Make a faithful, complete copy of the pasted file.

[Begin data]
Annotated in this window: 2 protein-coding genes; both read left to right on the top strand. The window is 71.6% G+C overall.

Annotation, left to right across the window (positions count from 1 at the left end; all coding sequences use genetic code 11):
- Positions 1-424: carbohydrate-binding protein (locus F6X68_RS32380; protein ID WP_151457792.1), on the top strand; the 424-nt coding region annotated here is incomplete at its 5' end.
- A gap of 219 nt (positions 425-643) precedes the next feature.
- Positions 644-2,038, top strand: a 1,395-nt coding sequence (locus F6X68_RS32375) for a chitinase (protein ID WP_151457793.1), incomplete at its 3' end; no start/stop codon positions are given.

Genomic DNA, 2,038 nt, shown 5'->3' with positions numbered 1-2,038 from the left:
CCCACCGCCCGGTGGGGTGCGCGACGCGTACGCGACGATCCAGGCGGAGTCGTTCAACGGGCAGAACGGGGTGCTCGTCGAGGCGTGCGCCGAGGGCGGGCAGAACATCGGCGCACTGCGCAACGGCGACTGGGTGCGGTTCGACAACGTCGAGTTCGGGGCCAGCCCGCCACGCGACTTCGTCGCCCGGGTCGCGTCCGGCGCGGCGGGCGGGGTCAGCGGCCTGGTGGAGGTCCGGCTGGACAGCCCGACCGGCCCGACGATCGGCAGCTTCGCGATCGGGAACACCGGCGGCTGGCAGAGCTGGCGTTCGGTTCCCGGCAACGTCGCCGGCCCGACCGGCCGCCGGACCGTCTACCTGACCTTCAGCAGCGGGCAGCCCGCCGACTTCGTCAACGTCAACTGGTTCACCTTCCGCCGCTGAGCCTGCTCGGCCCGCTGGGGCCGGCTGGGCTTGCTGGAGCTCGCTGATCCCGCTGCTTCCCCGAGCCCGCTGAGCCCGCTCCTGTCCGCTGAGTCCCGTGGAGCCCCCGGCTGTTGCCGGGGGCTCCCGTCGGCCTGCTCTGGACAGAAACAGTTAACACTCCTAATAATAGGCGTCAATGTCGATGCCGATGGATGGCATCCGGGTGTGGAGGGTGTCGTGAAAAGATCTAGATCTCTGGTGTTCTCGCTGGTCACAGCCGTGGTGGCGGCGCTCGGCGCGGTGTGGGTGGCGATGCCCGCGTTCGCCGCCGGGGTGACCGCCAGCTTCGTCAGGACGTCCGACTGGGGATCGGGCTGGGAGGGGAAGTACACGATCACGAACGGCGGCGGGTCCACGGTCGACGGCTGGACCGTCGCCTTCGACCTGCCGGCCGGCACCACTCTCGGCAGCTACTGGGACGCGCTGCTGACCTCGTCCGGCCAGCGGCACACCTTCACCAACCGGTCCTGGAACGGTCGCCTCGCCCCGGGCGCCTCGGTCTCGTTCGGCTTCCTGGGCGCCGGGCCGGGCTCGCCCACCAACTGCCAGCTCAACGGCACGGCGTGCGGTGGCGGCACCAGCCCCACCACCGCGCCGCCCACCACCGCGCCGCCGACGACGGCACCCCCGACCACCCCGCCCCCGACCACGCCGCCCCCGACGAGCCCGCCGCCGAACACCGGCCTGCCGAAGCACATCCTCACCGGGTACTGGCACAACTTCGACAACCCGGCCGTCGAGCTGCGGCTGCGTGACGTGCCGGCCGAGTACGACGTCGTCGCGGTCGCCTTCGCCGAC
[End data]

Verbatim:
Annotated in this window: 2 protein-coding genes; both read left to right on the top strand. The window is 71.6% G+C overall.

Annotation, left to right across the window (positions count from 1 at the left end; all coding sequences use genetic code 11):
- Positions 1-424: carbohydrate-binding protein (locus F6X68_RS32380; protein ID WP_151457792.1), on the top strand; the 424-nt coding region annotated here is incomplete at its 5' end.
- A gap of 219 nt (positions 425-643) precedes the next feature.
- Positions 644-2,038, top strand: a 1,395-nt coding sequence (locus F6X68_RS32375) for a chitinase (protein ID WP_151457793.1), incomplete at its 3' end; no start/stop codon positions are given.

Genomic DNA, 2,038 nt, shown 5'->3' with positions numbered 1-2,038 from the left:
CCCACCGCCCGGTGGGGTGCGCGACGCGTACGCGACGATCCAGGCGGAGTCGTTCAACGGGCAGAACGGGGTGCTCGTCGAGGCGTGCGCCGAGGGCGGGCAGAACATCGGCGCACTGCGCAACGGCGACTGGGTGCGGTTCGACAACGTCGAGTTCGGGGCCAGCCCGCCACGCGACTTCGTCGCCCGGGTCGCGTCCGGCGCGGCGGGCGGGGTCAGCGGCCTGGTGGAGGTCCGGCTGGACAGCCCGACCGGCCCGACGATCGGCAGCTTCGCGATCGGGAACACCGGCGGCTGGCAGAGCTGGCGTTCGGTTCCCGGCAACGTCGCCGGCCCGACCGGCCGCCGGACCGTCTACCTGACCTTCAGCAGCGGGCAGCCCGCCGACTTCGTCAACGTCAACTGGTTCACCTTCCGCCGCTGAGCCTGCTCGGCCCGCTGGGGCCGGCTGGGCTTGCTGGAGCTCGCTGATCCCGCTGCTTCCCCGAGCCCGCTGAGCCCGCTCCTGTCCGCTGAGTCCCGTGGAGCCCCCGGCTGTTGCCGGGGGCTCCCGTCGGCCTGCTCTGGACAGAAACAGTTAACACTCCTAATAATAGGCGTCAATGTCGATGCCGATGGATGGCATCCGGGTGTGGAGGGTGTCGTGAAAAGATCTAGATCTCTGGTGTTCTCGCTGGTCACAGCCGTGGTGGCGGCGCTCGGCGCGGTGTGGGTGGCGATGCCCGCGTTCGCCGCCGGGGTGACCGCCAGCTTCGTCAGGACGTCCGACTGGGGATCGGGCTGGGAGGGGAAGTACACGATCACGAACGGCGGCGGGTCCACGGTCGACGGCTGGACCGTCGCCTTCGACCTGCCGGCCGGCACCACTCTCGGCAGCTACTGGGACGCGCTGCTGACCTCGTCCGGCCAGCGGCACACCTTCACCAACCGGTCCTGGAACGGTCGCCTCGCCCCGGGCGCCTCGGTCTCGTTCGGCTTCCTGGGCGCCGGGCCGGGCTCGCCCACCAACTGCCAGCTCAACGGCACGGCGTGCGGTGGCGGCACCAGCCCCACCACCGCGCCGCCCACCACCGCGCCGCCGACGACGGCACCCCCGACCACCCCGCCCCCGACCACGCCGCCCCCGACGAGCCCGCCGCCGAACACCGGCCTGCCGAAGCACATCCTCACCGGGTACTGGCACAACTTCGACAACCCGGCCGTCGAGCTGCGGCTGCGTGACGTGCCGGCCGAGTACGACGTCGTCGCGGTCGCCTTCGCCGAC